He said the motors "never" turned off... and you can see that in the video as the props keep chopping the ground.
     
  7. gunslinger

    gunslinger Moderator
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    Could it be that the mountain top was between you and the Phantom? It looks like you had just gone over the peak and had descended a bit...

    -slinger
     
  8. DownunderPhantom

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    Looking at the video it seems as though when you turned 90deg and checked home lock the bird was flying away from you, not towards you (or home position) because it moved far more away from you than towards you.
    After you flew overhead, stopped, turned right, the bird flew towards the ridge line, if it was doing a return to home it would have flown into the side of the mountain before it reached the ridge line.
    looking at the video it seems that there had to be input from you for it to clear the ridge line. just before it reached the side of the mountain it ascended and small amounts of right yaw were given to change its direction slightly, once it cleared the ridge line, it propped, turned (yawed) right then descended, made contact, hopped a few times then ended up on its side.

    One reason why the props were still spinning may have been your bird was waiting for input from yourself. This has happened numerous times with me when I crashed my FC40.

    Was the popup "Returning Home" on your screen the whole time.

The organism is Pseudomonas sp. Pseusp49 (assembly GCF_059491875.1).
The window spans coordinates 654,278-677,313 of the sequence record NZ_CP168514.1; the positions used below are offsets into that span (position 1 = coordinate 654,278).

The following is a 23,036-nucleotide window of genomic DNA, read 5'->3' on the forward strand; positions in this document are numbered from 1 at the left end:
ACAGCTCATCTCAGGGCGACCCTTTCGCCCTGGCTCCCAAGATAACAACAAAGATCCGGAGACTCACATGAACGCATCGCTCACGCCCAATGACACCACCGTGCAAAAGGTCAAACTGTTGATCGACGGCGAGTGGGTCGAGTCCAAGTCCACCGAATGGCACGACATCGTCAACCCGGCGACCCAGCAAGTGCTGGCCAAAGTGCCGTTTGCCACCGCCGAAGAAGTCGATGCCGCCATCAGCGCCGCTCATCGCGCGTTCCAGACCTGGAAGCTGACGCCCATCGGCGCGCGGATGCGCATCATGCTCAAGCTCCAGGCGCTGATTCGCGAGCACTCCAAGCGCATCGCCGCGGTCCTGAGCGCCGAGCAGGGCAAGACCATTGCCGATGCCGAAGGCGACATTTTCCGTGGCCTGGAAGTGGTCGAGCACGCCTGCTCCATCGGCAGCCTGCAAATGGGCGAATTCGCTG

Just my observations from the video
     
  9. JWarren

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    Altitude was too high in my opinion. Seems as though whenever I read about our pilots flying in the mountains I read about crashes. Didn't look to bad and I hope your damage wasn't bad. If you were in the U.S., and there was snow where you were at in August, I don't think I'd be flying that high in the thin air.
     
  10. RealDeal

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    Has anyone else had any problems flying at a high altitude? I'm wondering if the thin air had something to do with it? And maybe I had a bad compass calibration since it turned the wrong way when it tried to return home.
     
  11. cahutch

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    From the video it doesn't look like you lost line of sight.
    But if you did fly behind the jeep or dip down into the canyon enough to lose line of sight, here are a few thoughts.

    When in GPS mode, if the control signal is lost there is no momentum. So it you fly behind an obstacle and lose control, it won't coast through to the other side. It stops immediately and hovers. Three seconds later if you didn't move to regain control it will initiate RTH.

    Could it have hit an updraft or downdraft near the side of that slope?
    If the wind was blowing over that ridge, there could have been a significant downdraft on the downwind side.

    Also, I don't see the 3 second pause on the video before RTH. The phantom should pause and hover for 3 seconds on loss of signal before initiating RTH.
     
  12. cahutch

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    Compass calibration near the jeep might have been a problem.
    And yeah, I've read several stories of high altitude flights ending badly due to loss of lift.
    You also need to worry about updrafts and downdrafts near cliffs and slopes.